Skeleton Coast

Elephants, lions and wild waves where Africa meets the Atlantic


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This is a beach rendered in epic 300-mile-long widescreen. Virtually uninhabited and thoroughly untamed, the seaboard takes its name from the animal bones scattered across its endless strands and the hundreds of ships wrecked there over the centuries. Lions wander the shore in search of maritime meals, while elephants wade into the waves. Surfers seek the lengthy breaks and barrels. Others bash virgin dunes or enjoy the solitude of beachcombing a place where there are no other footsteps in the sand.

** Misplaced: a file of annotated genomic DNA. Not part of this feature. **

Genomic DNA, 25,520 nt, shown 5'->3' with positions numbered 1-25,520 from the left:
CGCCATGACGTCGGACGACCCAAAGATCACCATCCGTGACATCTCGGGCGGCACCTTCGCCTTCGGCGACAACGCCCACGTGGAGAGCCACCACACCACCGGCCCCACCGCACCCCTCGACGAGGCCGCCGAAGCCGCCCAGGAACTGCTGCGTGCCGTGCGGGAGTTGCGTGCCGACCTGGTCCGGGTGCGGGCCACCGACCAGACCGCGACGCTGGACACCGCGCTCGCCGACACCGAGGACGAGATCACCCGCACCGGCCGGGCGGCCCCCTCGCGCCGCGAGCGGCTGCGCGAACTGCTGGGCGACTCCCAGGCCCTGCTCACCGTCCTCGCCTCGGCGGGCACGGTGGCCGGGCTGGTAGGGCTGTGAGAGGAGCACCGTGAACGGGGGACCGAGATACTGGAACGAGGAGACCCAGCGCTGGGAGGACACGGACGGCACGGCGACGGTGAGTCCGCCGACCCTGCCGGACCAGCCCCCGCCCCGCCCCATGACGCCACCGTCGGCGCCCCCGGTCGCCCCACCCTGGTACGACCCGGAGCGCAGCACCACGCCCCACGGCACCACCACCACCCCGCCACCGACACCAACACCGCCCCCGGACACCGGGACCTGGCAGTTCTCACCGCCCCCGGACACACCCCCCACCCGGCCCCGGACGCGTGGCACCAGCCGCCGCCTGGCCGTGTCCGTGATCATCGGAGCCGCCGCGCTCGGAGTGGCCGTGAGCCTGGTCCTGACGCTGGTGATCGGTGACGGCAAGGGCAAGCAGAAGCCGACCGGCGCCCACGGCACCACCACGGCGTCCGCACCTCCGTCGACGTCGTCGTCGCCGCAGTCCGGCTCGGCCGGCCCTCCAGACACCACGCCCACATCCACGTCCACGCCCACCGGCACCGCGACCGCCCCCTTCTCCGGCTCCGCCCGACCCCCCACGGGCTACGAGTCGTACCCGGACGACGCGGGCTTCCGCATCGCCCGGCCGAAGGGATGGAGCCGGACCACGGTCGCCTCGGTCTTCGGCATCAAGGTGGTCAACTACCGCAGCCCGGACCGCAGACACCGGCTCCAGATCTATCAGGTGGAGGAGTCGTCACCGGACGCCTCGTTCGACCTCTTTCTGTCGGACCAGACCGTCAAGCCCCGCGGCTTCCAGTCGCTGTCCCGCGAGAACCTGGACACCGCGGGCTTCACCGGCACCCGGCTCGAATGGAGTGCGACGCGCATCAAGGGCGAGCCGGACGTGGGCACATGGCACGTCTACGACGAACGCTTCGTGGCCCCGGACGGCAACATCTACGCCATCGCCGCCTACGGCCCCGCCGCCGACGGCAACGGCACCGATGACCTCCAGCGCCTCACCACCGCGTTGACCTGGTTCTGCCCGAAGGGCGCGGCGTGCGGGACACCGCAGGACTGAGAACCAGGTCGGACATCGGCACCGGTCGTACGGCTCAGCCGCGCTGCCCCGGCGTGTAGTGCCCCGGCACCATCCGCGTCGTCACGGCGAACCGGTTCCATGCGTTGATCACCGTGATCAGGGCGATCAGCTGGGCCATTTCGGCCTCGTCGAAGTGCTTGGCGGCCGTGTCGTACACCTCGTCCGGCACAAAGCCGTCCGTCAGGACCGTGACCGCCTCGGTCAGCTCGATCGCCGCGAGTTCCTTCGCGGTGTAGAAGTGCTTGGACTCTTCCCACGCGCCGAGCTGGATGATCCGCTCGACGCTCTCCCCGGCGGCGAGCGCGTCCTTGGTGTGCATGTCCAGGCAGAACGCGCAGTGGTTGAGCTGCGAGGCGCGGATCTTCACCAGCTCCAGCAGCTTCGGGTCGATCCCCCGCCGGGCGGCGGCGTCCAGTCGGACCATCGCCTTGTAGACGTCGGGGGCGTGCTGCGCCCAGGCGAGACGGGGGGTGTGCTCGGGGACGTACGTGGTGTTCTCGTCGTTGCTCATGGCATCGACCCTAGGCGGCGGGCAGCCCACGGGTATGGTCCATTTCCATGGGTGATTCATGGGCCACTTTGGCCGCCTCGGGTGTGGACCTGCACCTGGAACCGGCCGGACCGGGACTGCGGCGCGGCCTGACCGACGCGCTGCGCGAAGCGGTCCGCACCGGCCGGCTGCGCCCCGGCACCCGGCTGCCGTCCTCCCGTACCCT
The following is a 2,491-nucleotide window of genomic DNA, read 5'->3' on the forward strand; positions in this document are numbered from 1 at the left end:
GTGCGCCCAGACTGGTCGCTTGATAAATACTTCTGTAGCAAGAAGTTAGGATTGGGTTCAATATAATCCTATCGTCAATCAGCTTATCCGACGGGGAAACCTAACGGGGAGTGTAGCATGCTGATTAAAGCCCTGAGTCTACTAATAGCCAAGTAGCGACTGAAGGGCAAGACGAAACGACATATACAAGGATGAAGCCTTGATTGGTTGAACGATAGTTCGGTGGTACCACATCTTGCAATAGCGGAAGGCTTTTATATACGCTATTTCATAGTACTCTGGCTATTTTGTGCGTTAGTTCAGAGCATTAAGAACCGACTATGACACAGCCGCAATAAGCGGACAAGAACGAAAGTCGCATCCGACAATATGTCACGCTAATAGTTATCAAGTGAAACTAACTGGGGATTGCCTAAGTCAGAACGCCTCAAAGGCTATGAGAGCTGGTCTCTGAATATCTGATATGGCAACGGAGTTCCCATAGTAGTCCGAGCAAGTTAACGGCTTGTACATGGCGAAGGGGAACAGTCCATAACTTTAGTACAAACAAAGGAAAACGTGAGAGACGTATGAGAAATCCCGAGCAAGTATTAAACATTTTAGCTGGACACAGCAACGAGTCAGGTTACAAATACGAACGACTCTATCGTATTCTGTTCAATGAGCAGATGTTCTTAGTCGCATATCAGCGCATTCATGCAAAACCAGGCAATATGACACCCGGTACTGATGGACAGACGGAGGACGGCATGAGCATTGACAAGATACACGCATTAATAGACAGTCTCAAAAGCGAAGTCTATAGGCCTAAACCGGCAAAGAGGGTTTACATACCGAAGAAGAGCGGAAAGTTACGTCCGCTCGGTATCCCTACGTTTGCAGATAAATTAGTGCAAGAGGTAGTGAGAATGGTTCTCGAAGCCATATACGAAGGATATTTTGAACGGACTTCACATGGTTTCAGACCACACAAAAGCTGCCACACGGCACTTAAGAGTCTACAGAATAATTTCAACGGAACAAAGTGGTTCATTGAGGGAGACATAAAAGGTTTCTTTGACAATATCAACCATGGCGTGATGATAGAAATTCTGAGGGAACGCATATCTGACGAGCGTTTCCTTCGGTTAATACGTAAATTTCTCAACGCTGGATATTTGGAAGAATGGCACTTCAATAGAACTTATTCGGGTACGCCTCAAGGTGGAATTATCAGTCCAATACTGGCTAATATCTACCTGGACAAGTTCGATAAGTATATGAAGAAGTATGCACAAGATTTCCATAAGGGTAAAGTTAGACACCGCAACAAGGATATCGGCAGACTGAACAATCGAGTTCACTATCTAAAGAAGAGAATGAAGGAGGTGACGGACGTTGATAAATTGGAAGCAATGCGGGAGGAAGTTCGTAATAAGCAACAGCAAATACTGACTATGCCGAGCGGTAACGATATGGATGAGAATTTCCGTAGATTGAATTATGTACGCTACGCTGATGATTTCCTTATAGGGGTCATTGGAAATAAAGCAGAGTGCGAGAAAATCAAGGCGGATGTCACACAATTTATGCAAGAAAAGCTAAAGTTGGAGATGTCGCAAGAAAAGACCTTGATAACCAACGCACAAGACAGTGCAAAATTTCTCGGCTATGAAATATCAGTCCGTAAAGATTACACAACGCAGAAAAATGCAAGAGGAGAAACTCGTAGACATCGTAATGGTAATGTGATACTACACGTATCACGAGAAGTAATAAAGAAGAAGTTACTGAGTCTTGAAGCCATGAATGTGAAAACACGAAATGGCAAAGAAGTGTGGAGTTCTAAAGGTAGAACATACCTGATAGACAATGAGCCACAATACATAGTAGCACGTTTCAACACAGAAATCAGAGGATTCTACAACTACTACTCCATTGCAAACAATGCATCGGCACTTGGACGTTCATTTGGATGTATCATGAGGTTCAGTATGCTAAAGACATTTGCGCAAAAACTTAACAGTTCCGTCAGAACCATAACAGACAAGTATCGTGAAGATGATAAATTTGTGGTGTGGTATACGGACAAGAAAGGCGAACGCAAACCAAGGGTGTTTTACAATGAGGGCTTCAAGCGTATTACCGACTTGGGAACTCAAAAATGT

There are day trips by kayak, catamaran, quad bikes and 4x4. Scenic flights also skim low across the sea and sand. The only way to truly know the Skeleton is by outfitting a mobile tented safari and driving the coast road to Torra Bay, Terrace Bay and points even further north. The roadway is surfaced in salt, sand and gravel, the shore devoid of almost anything man-made, other than shipwrecks jutting up through the sand or the lonely stone cross that marks the spot where Portuguese explorer Diogo Cão stepped ashore in 1486.

Photos: Chris Howes/Wild Places Photography / Alamy Stock Photo, Gianni Marchetti / Alamy Stock Photo, ©2007 Frans Lanting, John Dambik / Alamy Stock Photo

Did you know?

Parts of the Skeleton Coast teem with life. About 250,000 Cape fur seals gather seasonally at Cape Cross Seal Reserve.


Endless dunes


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